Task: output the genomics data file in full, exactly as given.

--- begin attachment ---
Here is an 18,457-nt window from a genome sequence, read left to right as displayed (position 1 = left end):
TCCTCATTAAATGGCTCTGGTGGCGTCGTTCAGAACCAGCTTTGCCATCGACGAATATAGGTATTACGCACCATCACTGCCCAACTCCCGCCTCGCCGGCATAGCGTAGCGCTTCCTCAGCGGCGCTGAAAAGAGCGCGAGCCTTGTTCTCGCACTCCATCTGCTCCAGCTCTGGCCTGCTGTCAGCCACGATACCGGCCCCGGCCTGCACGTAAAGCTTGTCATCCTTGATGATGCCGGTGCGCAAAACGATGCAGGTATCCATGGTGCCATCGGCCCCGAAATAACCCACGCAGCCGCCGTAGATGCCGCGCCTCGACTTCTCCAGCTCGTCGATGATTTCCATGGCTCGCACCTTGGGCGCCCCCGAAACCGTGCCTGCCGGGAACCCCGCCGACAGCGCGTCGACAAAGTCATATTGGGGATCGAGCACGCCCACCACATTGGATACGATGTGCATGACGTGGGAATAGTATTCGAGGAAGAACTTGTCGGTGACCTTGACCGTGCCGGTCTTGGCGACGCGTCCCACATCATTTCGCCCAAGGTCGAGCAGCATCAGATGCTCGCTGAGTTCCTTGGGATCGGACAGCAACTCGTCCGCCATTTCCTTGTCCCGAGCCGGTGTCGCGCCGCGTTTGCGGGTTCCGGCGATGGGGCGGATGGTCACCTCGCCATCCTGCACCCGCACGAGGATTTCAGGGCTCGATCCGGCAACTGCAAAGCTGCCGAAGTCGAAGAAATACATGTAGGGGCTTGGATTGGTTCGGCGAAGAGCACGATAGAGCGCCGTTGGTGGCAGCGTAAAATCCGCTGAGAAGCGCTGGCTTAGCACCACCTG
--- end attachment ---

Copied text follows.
Here is an 18,457-nt window from a genome sequence, read left to right as displayed (position 1 = left end):
TCCTCATTAAATGGCTCTGGTGGCGTCGTTCAGAACCAGCTTTGCCATCGACGAATATAGGTATTACGCACCATCACTGCCCAACTCCCGCCTCGCCGGCATAGCGTAGCGCTTCCTCAGCGGCGCTGAAAAGAGCGCGAGCCTTGTTCTCGCACTCCATCTGCTCCAGCTCTGGCCTGCTGTCAGCCACGATACCGGCCCCGGCCTGCACGTAAAGCTTGTCATCCTTGATGATGCCGGTGCGCAAAACGATGCAGGTATCCATGGTGCCATCGGCCCCGAAATAACCCACGCAGCCGCCGTAGATGCCGCGCCTCGACTTCTCCAGCTCGTCGATGATTTCCATGGCTCGCACCTTGGGCGCCCCCGAAACCGTGCCTGCCGGGAACCCCGCCGACAGCGCGTCGACAAAGTCATATTGGGGATCGAGCACGCCCACCACATTGGATACGATGTGCATGACGTGGGAATAGTATTCGAGGAAGAACTTGTCGGTGACCTTGACCGTGCCGGTCTTGGCGACGCGTCCCACATCATTTCGCCCAAGGTCGAGCAGCATCAGATGCTCGCTGAGTTCCTTGGGATCGGACAGCAACTCGTCCGCCATTTCCTTGTCCCGAGCCGGTGTCGCGCCGCGTTTGCGGGTTCCGGCGATGGGGCGGATGGTCACCTCGCCATCCTGCACCCGCACGAGGATTTCAGGGCTCGATCCGGCAACTGCAAAGCTGCCGAAGTCGAAGAAATACATGTAGGGGCTTGGATTGGTTCGGCGAAGAGCACGATAGAGCGCCGTTGGTGGCAGCGTAAAATCCGCTGAGAAGCGCTGGCTTAGCACCACCTG